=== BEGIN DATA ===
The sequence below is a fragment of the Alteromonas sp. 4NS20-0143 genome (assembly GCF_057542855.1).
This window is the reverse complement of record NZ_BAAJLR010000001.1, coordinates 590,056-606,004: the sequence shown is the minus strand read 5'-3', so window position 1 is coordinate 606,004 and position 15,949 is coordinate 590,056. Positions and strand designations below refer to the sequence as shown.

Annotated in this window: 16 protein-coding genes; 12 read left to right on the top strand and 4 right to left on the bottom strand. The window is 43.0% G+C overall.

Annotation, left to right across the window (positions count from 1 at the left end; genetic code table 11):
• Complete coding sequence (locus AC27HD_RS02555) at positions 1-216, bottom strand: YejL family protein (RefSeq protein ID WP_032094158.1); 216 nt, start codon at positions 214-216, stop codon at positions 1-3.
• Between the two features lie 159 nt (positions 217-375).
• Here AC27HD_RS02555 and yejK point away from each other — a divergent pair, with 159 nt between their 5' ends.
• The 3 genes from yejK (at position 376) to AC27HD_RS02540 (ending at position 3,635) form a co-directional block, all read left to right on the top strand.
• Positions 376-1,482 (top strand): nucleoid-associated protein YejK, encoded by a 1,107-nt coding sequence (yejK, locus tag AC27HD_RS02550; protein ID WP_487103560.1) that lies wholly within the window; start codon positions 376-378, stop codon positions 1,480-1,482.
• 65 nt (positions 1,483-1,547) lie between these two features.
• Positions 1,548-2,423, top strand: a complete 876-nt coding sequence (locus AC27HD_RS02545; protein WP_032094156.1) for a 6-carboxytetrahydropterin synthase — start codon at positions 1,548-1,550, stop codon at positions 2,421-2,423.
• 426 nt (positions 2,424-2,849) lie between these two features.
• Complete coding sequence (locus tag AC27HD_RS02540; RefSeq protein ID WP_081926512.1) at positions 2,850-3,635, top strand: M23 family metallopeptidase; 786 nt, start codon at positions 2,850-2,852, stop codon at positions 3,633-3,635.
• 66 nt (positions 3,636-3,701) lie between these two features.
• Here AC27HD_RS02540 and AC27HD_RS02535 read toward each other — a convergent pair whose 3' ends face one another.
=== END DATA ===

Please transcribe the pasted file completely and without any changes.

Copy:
The sequence below is a fragment of the Alteromonas sp. 4NS20-0143 genome (assembly GCF_057542855.1).
This window is the reverse complement of record NZ_BAAJLR010000001.1, coordinates 590,056-606,004: the sequence shown is the minus strand read 5'-3', so window position 1 is coordinate 606,004 and position 15,949 is coordinate 590,056. Positions and strand designations below refer to the sequence as shown.

Annotated in this window: 16 protein-coding genes; 12 read left to right on the top strand and 4 right to left on the bottom strand. The window is 43.0% G+C overall.

Annotation, left to right across the window (positions count from 1 at the left end; genetic code table 11):
• Complete coding sequence (locus AC27HD_RS02555) at positions 1-216, bottom strand: YejL family protein (RefSeq protein ID WP_032094158.1); 216 nt, start codon at positions 214-216, stop codon at positions 1-3.
• Between the two features lie 159 nt (positions 217-375).
• Here AC27HD_RS02555 and yejK point away from each other — a divergent pair, with 159 nt between their 5' ends.
• The 3 genes from yejK (at position 376) to AC27HD_RS02540 (ending at position 3,635) form a co-directional block, all read left to right on the top strand.
• Positions 376-1,482 (top strand): nucleoid-associated protein YejK, encoded by a 1,107-nt coding sequence (yejK, locus tag AC27HD_RS02550; protein ID WP_487103560.1) that lies wholly within the window; start codon positions 376-378, stop codon positions 1,480-1,482.
• 65 nt (positions 1,483-1,547) lie between these two features.
• Positions 1,548-2,423, top strand: a complete 876-nt coding sequence (locus AC27HD_RS02545; protein WP_032094156.1) for a 6-carboxytetrahydropterin synthase — start codon at positions 1,548-1,550, stop codon at positions 2,421-2,423.
• 426 nt (positions 2,424-2,849) lie between these two features.
• Complete coding sequence (locus tag AC27HD_RS02540; RefSeq protein ID WP_081926512.1) at positions 2,850-3,635, top strand: M23 family metallopeptidase; 786 nt, start codon at positions 2,850-2,852, stop codon at positions 3,633-3,635.
• 66 nt (positions 3,636-3,701) lie between these two features.
• Here AC27HD_RS02540 and AC27HD_RS02535 read toward each other — a convergent pair whose 3' ends face one another.